You’ll continue through sessions where certain maneuvers feel incorrect, until you notice an awareness that wasn’t apparent before. Joseph is often quoted as saying: “You will feel better in ten sessions, look better in twenty and have a completely new body in thirty” (5). This evolution in movement control will prevent you from just ‘pushing through’ when that first ripple of discomfort appears.

Joseph Pilates applied his movement practice as a form of stress relief, which in part, can be linked to breathing awareness, as practiced throughout his work. Controlled anxiety, improved pelvic floor flexibility, and decreased blood pressure are a few things attributed to a conscious breathing practice. At the heart of Pilates, you’ll find breathing control: the rib cage is exercised to maximal expansion in warm-up; both to oxygenate the body and mobilize any unhealthy gripping of the core. During the main exercises, when limbs move away from the body, they are accompanied with an exhalation, to enable automatic inner core activation, and then inhalation when the limbs return to the start position. Breath holding, a subconscious pattern seen during strength training, is therefore avoided.

This piece was written to present a case for learning Pilates as an approach to holistically boosting health. Personally, I benefit from my practice daily. Testimony of its value is apparent when I take a break from it; my body starts to feel less supported and I feel weaker!

Sharing my practice with others has enabled women with soft tissue weakness after birth to return to their sport, individuals postoperative to regain confidence and comfort in their movement, and for many to wake up, reclaimed and start to comprehend their own bodies.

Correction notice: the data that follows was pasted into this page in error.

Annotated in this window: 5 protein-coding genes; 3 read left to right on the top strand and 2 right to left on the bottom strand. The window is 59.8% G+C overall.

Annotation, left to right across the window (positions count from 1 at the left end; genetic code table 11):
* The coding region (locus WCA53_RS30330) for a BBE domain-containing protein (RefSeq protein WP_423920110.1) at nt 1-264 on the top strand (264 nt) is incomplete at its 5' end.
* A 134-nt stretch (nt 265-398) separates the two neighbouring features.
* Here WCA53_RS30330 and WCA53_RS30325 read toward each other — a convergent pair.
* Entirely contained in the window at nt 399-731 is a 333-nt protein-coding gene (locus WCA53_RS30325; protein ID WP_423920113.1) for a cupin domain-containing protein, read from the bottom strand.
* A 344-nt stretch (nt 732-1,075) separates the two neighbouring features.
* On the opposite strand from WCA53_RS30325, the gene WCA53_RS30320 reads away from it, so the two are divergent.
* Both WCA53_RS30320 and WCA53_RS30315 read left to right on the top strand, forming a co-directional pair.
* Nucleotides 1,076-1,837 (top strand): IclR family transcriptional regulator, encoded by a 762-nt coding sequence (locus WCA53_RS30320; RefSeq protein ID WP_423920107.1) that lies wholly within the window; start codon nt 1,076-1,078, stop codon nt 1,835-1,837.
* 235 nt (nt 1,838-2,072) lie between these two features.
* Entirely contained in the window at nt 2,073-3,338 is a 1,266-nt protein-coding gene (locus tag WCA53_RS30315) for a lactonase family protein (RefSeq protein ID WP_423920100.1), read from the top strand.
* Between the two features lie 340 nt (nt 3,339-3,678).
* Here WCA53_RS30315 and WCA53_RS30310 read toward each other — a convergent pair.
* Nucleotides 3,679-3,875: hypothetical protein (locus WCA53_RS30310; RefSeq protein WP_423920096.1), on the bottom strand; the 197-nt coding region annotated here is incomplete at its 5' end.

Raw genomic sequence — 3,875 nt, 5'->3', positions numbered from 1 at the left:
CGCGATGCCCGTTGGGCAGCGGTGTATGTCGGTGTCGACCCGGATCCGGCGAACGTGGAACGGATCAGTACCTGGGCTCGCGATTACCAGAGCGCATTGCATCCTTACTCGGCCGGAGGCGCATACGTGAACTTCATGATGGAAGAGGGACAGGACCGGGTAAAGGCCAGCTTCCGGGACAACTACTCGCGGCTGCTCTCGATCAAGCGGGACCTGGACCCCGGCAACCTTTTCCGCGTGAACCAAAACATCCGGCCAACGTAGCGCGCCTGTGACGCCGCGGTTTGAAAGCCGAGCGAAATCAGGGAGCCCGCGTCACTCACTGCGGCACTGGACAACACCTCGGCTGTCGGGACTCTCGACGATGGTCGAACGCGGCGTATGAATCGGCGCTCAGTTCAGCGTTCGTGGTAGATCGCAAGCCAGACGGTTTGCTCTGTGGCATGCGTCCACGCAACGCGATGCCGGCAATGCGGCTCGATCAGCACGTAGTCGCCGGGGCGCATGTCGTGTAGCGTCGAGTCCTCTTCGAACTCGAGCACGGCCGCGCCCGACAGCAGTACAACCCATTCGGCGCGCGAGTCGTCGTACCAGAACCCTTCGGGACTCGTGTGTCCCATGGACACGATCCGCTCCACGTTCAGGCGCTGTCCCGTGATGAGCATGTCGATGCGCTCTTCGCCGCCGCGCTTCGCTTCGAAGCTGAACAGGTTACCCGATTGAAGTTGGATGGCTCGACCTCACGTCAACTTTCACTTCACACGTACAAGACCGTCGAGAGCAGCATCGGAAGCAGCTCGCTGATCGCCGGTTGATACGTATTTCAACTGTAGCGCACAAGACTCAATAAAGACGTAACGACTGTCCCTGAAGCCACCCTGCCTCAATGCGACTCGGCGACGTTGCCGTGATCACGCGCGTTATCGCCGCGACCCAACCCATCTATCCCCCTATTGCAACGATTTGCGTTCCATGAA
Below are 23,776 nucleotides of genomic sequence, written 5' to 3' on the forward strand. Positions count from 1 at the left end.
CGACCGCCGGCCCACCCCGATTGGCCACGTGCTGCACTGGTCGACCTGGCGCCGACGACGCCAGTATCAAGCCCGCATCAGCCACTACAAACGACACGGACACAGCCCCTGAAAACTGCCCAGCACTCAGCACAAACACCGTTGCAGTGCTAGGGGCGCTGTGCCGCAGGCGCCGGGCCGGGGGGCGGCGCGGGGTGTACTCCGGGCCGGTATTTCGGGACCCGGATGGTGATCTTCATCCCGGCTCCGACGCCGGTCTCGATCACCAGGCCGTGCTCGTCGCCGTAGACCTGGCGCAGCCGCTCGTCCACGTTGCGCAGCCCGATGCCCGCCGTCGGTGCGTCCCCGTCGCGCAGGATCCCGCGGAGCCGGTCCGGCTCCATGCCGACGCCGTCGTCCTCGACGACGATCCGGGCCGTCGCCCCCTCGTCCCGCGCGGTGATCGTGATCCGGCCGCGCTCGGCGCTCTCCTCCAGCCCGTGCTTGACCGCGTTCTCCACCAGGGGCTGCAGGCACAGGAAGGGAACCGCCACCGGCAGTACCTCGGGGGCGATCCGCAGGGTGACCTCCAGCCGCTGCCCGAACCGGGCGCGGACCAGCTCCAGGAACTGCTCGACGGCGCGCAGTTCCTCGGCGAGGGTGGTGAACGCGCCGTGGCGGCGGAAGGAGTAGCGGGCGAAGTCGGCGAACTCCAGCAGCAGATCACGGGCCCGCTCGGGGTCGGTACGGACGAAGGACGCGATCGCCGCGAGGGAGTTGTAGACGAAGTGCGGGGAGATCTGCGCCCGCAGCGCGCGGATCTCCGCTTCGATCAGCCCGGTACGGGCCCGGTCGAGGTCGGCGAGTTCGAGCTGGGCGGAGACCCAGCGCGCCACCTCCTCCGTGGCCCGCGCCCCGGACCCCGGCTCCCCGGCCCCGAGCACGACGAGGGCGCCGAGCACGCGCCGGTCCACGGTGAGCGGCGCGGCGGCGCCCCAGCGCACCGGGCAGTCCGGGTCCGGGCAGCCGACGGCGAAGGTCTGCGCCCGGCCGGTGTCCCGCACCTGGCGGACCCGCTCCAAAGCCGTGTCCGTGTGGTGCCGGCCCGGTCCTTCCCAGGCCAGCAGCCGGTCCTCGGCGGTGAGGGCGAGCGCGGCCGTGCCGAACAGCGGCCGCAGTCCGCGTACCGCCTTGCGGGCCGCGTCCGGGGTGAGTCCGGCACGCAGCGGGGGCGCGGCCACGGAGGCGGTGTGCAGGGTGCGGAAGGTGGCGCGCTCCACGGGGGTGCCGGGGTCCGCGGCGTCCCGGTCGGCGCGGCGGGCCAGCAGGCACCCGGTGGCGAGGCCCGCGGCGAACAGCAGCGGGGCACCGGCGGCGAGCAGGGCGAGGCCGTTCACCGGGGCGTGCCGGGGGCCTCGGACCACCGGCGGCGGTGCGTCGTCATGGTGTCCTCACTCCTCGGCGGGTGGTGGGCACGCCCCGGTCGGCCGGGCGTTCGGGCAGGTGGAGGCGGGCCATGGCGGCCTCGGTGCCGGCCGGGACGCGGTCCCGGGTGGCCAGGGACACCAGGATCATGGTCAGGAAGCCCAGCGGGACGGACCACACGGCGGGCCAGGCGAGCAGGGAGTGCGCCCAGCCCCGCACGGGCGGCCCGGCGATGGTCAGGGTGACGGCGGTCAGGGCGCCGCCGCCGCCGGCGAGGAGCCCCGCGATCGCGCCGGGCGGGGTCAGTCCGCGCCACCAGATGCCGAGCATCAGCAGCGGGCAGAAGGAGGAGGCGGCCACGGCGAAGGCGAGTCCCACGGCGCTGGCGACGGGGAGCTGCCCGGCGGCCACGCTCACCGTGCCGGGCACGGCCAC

As a takeaway message for mothers everywhere I recommend the following advice:

  • choose an exercise that fosters gentle body alignment awareness
  • learn to practice breathing control
  • lose the habit of sucking in of the abdominal or pelvic floor muscles.

I hope these words present the efficacy and authenticity of the concept, sparks some curiosity in Pilates and inspires you to get to know yourself through movement a little better. 

Photos from Canva


  1. Pilates, J. and Robbins, J. (2012) Pilates Evolution: The 21st Century. Presentation Dynamics.
  2. Health and Safety Executives (2017) Health and Safety at work. hse.gov.uk/statistics/overall/hssh1617.pdf
  3. Inspiring Quotes (2022) Joseph Pilates Quotes and Sayings. inspiringquotes.us/quotes/NzWU_7umpVlFf
  4. See reference (3)
  5. Cedars Sinai (2022). Overcoming Postpartum Pain. cedars-sinai.org/blog/overcoming-postpartum-pain.html.

About the Author

Emma is a British chartered physiotherapist, with a clinical special interest in women’s health. She has a passion for Pilates and mindful movement. Originally from London, she lived in Bangkok with her partner and children until June 2022. During her time in Bangkok, she volunteered for BAMBI between 2013 and 2016.

The views expressed in the articles in this magazine are not necessarily those of BAMBI committee members and we assume no responsibility for them or their effects. BAMBI Magazine welcomes volunteer contributors to our magazine. Please contact editor@bambiweb.org.